Have you ever been put into that awkward situation where your clients have hired someone who is an expert in their field, and the information they are providing is just plain wrong? I was recently showing property to some buyers who brought their contractor along to look at the kitchen. We were looking at the stove, and the contractor made some comments regarding the self-drafting feature and lack of hood. This contractor was completely wrong about the down-draft element, it wasn’t a down draft, but a vent for the oven. Now, I am no stove expert. I am not a ventilation expert. But I have seen enough homes and been through enough inspections that I have a general wealth of knowledge about said subject. Do I say something? Can I ask a question about this without saying he is wrong? How do I keep my clients trust when this was someone that they trusted?
Picking a contractor you trust is not an easy task. As a daughter of a contractor, I also know the flip side…how hard they work, how competitive things can be. The Contractors State License Board provides this 10-point checklist for hiring a contractor.
- Hire only state-licensed contractors.
- Ask to see a copy of the contractor’s license and insurance and check that the contractor’s license is in good standing at www.cslb.ca.gov.
- Get at least three bids.
- Get references from each bidder and take the time to check out their work.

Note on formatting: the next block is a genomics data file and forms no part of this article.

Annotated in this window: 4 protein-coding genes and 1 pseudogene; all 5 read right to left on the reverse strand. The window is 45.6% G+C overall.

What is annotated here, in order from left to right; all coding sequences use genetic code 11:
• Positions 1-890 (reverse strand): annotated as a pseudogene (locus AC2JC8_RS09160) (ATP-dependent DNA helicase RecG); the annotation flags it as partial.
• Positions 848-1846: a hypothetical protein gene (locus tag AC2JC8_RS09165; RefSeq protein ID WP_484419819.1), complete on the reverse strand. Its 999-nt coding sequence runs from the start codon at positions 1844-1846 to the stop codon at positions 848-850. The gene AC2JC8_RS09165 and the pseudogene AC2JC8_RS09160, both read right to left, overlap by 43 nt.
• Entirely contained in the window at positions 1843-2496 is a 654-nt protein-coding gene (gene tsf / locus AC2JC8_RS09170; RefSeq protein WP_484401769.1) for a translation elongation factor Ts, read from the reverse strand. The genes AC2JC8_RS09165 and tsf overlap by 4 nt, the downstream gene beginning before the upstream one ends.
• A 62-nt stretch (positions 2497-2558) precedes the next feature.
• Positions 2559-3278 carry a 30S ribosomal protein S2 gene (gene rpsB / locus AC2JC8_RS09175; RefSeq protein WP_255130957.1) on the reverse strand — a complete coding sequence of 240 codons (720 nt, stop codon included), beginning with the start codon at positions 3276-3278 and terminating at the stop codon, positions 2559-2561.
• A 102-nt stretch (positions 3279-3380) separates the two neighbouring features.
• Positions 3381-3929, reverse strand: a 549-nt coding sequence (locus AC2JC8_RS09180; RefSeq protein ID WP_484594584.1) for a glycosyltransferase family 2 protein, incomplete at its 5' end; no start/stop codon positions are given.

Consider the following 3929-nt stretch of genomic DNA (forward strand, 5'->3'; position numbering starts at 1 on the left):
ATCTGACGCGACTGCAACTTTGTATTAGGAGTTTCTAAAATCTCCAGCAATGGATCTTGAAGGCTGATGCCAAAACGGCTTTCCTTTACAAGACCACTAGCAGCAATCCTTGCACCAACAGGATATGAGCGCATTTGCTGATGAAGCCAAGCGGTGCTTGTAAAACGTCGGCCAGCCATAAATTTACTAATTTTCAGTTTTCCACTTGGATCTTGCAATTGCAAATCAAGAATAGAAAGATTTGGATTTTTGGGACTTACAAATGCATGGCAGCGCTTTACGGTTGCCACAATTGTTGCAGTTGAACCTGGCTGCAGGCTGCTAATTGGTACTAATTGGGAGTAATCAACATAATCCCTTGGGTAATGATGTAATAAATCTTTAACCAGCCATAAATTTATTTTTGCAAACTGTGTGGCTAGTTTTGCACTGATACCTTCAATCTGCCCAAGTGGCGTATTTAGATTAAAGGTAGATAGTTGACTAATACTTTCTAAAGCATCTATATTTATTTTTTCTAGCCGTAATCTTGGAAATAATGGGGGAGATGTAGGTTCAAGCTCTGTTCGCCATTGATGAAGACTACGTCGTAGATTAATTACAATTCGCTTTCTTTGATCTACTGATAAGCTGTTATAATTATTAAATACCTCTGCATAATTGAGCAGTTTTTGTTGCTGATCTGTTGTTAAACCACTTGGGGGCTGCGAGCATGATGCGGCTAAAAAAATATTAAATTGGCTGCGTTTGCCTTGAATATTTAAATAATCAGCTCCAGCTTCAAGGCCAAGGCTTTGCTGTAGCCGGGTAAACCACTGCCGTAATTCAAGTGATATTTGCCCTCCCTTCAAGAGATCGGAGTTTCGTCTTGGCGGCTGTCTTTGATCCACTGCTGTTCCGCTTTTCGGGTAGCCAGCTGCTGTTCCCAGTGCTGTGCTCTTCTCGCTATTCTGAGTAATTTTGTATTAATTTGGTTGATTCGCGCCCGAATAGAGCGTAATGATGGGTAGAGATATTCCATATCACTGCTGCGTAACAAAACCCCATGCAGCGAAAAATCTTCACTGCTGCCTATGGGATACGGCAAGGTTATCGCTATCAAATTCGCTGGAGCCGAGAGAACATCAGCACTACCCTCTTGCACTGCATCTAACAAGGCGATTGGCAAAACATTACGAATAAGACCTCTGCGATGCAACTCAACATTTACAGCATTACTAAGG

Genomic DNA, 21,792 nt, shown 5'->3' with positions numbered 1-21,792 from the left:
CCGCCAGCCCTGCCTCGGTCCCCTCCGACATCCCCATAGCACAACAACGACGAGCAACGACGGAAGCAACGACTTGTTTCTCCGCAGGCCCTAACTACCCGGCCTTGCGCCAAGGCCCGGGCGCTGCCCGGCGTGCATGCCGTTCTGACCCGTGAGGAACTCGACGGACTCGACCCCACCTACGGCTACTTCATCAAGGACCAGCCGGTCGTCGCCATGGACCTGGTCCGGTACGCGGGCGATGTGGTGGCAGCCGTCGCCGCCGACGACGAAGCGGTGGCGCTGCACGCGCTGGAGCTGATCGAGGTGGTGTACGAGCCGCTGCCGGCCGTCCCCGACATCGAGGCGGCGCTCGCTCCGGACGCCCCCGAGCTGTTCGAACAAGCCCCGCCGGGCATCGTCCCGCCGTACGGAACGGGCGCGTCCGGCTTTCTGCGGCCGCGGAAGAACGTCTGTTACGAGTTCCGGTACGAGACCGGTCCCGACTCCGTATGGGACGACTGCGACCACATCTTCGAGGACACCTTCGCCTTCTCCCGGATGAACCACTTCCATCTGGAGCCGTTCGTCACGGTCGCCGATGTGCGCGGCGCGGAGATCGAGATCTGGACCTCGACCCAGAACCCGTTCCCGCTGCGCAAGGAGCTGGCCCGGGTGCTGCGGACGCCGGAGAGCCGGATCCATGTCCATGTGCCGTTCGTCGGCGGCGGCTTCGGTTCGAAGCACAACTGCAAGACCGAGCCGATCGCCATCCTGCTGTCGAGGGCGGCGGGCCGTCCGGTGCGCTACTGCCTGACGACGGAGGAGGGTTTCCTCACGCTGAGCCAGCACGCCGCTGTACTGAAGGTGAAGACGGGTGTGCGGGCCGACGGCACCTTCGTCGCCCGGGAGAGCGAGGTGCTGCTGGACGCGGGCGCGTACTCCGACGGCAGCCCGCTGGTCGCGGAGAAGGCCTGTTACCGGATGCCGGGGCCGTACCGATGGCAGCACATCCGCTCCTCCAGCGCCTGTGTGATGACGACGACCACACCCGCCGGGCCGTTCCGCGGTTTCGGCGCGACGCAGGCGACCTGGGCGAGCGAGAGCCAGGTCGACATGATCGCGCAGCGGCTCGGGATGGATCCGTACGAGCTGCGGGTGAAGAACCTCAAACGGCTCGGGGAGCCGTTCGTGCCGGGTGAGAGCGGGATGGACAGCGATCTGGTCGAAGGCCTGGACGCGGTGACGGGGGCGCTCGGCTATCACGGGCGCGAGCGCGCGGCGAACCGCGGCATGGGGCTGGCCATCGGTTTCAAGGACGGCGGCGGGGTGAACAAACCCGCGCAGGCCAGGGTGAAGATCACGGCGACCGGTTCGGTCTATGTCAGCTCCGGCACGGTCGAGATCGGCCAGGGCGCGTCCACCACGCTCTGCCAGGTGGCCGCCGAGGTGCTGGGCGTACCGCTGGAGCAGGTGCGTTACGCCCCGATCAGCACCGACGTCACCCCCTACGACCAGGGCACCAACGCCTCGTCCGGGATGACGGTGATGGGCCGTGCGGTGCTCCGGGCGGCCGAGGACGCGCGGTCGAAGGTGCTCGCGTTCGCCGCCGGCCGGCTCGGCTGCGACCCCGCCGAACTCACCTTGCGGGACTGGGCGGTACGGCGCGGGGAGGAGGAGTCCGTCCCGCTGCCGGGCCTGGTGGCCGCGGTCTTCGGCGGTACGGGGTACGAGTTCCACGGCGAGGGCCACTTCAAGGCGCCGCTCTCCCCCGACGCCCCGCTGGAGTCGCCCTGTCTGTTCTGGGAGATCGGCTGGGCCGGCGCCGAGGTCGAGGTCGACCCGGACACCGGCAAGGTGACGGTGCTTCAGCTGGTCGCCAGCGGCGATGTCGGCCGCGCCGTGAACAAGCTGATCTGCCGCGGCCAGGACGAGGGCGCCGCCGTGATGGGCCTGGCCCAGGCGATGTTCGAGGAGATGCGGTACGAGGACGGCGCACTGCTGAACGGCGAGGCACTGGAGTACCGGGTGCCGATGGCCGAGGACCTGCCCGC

- Make sure the details of the project and the payment terms are in writing.
- Confirm the contractor’s liability and workers’ compensation policies are active and the coverage amounts are adequate by calling the insurance companies.
- Don’t pay more than 10 percent of the contract price or $1,000; whichever is less, as a down payment.
- Progress payments should not get ahead of the work.
- Keep a job file containing all relevant paperwork, including the contract and record of payments.
- Do not make the final payment until you’re satisfied with the job, including cleanup.
Last February the CSLB conducted a sting in the Berkeley Hills. The CSLB had received various bids for painting, landscaping, and flooring projects. I don’t remember how many unlicensed contractors were sited, but a bulk of them did not have workman’s comp insurance.
According to the CSLB if someone is doing a job for less than $500 in labor and materials they are not required to be licensed. A solo licensed contractor doing his own work without any employees is not required to carry a workers’ compensation policy.
So if you’re hiring a contractor for a job costing more than $500 or he has employees, make sure he has the proper license and adequate insurance or realize you may be in trouble. And make sure you check their references. Turns out my clients contractor specialized in structural work, not kitchens.